The National Guard is a different type of militia force in that it can be mobilized by a State’s Governor or the President of the United States. But because of this “dual mission” capability, these part-time National Guard soldiers and airmen that are supposed to drill “one weekend a month and two weeks on Annual Training” per year are seeing more and more mobilizations, both at the State and Federal level. Because of the number of missions the last couple of years, the OPTEMPO of National Guard units is higher than normal.


One term that defines the frequency of call-ups and mobilizations is a term called OPTEMPO. For those that may not be familiar with the term it is “an Army program that provides the critical resources required by MTOE units to conduct and support full-spectrum operations training, maintaining unit equipment and sustain day-to-day operations”. The key here is “an Army program”.

In most cases, the Army only responds to missions that support the National Defense Strategy of which most are overseas. Rarely are they called up for missions within the borders of the United States.

For missions within our nation’s borders, the State’s governor can activate the Guard for missions within their state or the President of the United States can federalize the Guard for mission at the national level.

As far as the Guard’s OPTEMPO, the issue is that for the last two years, the missions supporting the Army have been high – higher in fact than when we were supporting a war on two fronts – both Iraq and Afghanistan – as well as a high number of State missions, so the combination of the two has driven the OPTEMPO for the Guard to a level not previously seen before.


To better adapt to the OPTEMPO for the Total Army (Regular Army, National Guard and Army Reserve), the Army created a program called ARFORGEN (Army Force Generation) in 2006. Originally, the ARFORGEN model was designed to add some predictability to units within the Total Army, including the Reserve Components, by deploying them one year out of every six. But after a year, the model had adjusted to one year in five and continued to decline to around one year out of every 3.58 years towards the end of the program.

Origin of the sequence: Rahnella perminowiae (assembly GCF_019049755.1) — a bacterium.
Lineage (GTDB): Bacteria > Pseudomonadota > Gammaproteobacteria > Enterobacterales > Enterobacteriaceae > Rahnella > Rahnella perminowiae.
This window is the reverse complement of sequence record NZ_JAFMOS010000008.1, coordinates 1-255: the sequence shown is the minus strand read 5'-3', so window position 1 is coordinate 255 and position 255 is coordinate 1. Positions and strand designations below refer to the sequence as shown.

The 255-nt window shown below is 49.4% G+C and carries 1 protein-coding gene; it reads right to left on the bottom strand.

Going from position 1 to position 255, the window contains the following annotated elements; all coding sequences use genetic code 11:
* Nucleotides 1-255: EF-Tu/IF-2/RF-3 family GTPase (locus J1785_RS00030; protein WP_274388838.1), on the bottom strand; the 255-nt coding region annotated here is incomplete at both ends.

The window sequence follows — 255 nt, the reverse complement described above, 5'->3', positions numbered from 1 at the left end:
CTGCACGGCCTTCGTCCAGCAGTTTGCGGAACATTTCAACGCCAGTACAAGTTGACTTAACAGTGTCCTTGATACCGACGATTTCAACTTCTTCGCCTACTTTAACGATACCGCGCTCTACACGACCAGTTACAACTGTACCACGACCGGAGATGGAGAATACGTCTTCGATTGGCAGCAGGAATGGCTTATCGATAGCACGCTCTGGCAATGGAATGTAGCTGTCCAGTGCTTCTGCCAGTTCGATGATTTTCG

In October 2021, the Army adopted the model called ReARMM or Regionally Aligned Readiness and Modernization Model. “ReARMM will facilitate consistent, manageable OPTEMPO, increased predictability for training and force employment, and prioritization of modernization model. The Army predicted its new program would be fully operational by January 2023 … barring any unforeseen issues.

But again, this model is designed for the Total Army and does not take into consideration the State missions also supported by the Guard … in addition to the Army missions they are tasked to support.


Chart courtesy of the U.S. Army

It is not easy on the solders and airmen themselves, and especially hard on their families, for the head of the family to put their education, career or business on hold and leave for as long as up to one year in support of Army missions, but also hard to add extra time away from everything to support the usual shorter state missions that come up unexpectedly.

In the last two years, the National Guard responded to wildfires, floods, tornadoes, the Capital riot and the pandemic just to name a few. And because they are not planned events, they are hard to plan for at the family level. They pack up and go not knowing how long they will be gone.

And because of the increased use of the National Guard’s equipment, it increases the wear and tear on it and requires more time to maintain it to keep it ready for the next mission that may come up at any time.

But like always, even when faced with an increase in OPTEMPO, the men and women of the National Guard will keep marching on and continue to support the needs of their States and Federal government when asked.

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Kness retired in November 2007 as a Senior Noncommissioned Officer after serving 36 years of service with the Minnesota Army National Guard of which 32 of those years were in a full-time status along with being a traditional guardsman. Kness takes pride in being able to still help veterans, military members, and families as they struggle through veteran and dependent education issues.